About Kidney Transplant Surgery

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Kidney transplant surgery lasts about three to four hours. During surgery, the transplanted kidney is placed in the pelvis near one of your hip bones. The surgeon connects the blood vessels from the transplanted kidney to the blood vessels in the pelvis.

KidneyThe ureter (urine drainage tube) from the transplanted kidney is connected to your bladder so urine can be excreted. A stent (a flexible, narrow tube) is inserted into the ureter going into the bladder to keep the connection open. This stent will be removed six weeks after surgery by a procedure called a cystoscopy. This procedure is done as an outpatient procedure in the transplant clinic.

Seven to ten days after surgery, the staples are removed in the transplant clinic. Tape called “steri-strips” will then be applied. Do not peel these strips off; they will fall off gradually. The surgical incision usually heals completely in six weeks. Call the transplant team if your incision is red, warm, draining, swollen, or more tender than usual.

You will be given a post-transplant patient handbook upon discharge.




Delayed Function

After a transplant, most patients have immediate function of their new kidney. However, up to 25% of patients may experience “delayed function”. Before your kidney is transplanted, it is preserved in a cold solution that keeps the kidney at a very low temperature. There is no blood flow, and it is, in effect, “asleep”. The transplant team strives to keep this preservation period as short as possible. After surgery, the blood supply is restored. It may take your kidney several days, or even weeks, to “wake up” and start working. During this time, your creatinine may not decline, and you may not make much urine. If this is the case, dialysis may need to be resumed temporarily. Almost all of the time, delayed function resolves. In the meantime, lab tests, scans, ultrasounds, and/or biopsies may be performed to monitor for rejection or other causes of less than optimal function. If you have delayed function, this does not mean that your kidney will never work. Your kidney may just need extra time to heal and adjust.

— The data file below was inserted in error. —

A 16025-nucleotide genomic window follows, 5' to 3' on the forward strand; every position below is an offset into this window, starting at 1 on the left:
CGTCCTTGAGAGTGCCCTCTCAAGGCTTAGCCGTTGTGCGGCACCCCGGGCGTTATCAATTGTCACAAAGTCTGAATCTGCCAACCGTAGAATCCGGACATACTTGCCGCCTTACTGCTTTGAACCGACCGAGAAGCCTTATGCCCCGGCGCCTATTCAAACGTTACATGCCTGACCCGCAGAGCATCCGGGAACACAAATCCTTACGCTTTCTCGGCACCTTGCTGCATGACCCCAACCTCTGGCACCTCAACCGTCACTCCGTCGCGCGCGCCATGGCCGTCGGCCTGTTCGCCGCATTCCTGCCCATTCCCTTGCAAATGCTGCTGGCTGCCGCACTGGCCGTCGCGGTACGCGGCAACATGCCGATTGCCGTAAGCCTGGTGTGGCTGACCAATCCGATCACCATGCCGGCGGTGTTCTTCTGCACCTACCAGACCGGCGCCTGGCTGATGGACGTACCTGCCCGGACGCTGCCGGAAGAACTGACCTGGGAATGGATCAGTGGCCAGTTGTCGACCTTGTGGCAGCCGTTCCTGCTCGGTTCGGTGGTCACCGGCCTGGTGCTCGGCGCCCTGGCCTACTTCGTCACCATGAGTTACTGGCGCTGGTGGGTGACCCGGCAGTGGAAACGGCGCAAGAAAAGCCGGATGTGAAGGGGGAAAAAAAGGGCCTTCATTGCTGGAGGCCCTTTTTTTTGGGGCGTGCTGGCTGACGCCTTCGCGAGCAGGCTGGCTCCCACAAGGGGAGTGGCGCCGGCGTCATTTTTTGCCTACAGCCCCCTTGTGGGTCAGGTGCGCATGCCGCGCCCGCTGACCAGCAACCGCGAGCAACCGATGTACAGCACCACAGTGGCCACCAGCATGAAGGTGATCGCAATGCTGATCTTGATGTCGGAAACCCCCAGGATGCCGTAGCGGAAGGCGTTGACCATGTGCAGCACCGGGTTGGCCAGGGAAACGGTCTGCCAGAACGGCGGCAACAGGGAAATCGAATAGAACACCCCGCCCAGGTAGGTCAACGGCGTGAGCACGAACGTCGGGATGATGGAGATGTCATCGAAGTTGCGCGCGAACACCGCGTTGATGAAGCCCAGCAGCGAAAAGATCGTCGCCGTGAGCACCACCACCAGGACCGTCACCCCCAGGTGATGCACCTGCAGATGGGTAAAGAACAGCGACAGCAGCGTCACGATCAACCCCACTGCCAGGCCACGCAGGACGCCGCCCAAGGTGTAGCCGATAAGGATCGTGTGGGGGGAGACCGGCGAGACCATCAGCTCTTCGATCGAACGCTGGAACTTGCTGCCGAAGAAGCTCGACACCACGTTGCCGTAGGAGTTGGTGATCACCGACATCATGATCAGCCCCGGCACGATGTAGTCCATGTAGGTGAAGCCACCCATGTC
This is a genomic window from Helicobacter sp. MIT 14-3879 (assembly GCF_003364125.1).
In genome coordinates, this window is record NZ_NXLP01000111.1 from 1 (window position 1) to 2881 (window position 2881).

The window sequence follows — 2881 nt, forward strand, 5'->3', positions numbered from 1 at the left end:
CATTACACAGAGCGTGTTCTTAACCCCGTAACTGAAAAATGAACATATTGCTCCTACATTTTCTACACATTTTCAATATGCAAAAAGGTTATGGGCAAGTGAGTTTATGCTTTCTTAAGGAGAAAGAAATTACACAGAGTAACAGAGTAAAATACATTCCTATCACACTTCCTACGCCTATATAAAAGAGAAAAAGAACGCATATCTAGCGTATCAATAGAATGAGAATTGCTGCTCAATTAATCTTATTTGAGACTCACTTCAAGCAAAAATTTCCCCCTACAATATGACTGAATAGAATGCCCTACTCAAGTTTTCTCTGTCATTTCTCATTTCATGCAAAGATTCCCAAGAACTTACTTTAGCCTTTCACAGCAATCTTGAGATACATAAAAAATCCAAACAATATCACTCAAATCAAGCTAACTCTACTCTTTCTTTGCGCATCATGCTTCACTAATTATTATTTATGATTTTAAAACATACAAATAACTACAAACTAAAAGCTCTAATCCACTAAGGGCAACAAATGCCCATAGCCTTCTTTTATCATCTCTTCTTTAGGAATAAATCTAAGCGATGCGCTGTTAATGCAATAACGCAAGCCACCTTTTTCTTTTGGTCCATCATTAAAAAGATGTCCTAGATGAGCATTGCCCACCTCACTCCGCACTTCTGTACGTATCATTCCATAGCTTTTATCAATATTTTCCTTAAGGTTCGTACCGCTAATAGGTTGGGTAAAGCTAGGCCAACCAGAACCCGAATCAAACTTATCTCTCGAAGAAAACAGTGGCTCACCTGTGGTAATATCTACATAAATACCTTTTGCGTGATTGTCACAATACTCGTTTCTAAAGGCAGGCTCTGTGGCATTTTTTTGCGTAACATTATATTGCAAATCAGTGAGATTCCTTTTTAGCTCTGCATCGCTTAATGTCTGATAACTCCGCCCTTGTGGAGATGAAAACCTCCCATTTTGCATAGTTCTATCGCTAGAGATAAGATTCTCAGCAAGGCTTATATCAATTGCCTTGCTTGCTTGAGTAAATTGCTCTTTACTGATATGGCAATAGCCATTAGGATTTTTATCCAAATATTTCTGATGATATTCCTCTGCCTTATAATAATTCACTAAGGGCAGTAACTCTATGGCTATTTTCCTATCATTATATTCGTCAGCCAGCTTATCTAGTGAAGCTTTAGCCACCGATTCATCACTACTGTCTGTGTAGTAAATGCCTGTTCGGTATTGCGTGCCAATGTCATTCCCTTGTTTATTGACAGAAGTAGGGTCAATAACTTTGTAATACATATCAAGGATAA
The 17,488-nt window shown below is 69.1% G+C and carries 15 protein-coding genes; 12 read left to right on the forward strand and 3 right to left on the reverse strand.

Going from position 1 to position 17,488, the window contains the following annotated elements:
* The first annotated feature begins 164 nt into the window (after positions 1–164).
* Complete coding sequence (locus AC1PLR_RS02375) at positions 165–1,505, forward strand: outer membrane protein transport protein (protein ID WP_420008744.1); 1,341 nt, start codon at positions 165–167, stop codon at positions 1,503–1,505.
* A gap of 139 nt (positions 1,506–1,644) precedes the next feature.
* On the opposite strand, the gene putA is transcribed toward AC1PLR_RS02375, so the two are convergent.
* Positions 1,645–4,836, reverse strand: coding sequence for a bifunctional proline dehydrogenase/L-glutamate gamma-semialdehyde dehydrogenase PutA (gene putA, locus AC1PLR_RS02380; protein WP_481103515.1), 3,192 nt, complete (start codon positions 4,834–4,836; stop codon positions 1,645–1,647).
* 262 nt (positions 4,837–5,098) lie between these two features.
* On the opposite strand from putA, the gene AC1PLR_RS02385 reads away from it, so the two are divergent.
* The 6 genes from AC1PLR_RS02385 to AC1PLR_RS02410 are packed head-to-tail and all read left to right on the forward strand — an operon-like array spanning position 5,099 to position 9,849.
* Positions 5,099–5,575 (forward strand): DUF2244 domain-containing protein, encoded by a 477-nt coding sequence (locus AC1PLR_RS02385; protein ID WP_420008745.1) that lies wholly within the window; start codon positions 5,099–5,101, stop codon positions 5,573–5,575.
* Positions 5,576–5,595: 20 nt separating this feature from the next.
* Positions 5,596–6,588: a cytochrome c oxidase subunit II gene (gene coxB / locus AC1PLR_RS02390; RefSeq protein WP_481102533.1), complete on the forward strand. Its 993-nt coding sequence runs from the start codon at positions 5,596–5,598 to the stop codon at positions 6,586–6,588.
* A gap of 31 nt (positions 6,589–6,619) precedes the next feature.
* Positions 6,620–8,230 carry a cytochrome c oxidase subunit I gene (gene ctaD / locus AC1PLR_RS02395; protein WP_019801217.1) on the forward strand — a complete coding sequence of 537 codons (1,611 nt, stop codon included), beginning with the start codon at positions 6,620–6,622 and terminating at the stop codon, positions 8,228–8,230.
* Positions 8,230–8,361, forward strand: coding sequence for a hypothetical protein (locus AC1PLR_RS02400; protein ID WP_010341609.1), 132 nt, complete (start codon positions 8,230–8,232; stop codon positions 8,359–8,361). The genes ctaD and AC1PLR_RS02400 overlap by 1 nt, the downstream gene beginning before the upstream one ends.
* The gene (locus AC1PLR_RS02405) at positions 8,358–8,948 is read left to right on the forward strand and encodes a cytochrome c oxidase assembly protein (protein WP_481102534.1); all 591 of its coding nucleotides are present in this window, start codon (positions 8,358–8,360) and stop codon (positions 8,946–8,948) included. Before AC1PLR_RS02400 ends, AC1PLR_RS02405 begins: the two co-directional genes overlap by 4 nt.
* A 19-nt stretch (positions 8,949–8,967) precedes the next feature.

Testing your New Kidney

After your kidney transplant, several tests are performed to determine how well your new kidney is functioning. Blood tests are performed frequently. If your creatinine rises, a renal ultrasound may be performed. This test is used to diagnose complications such as a leakage of urine or lymphatic fluid, fluid build-up in the kidney due to a blockage, or problems with blood flow into the kidney. If the ultrasound is normal, other tests such as a renal scan or renal biopsy may be done. The most reliable measure of your kidney function is the creatinine. It is a byproduct of muscle use and is filtered out by the kidney. This tells the transplant team how well your kidney is excreting waste products.



 Evaluation and Pre-Transplant Medication 
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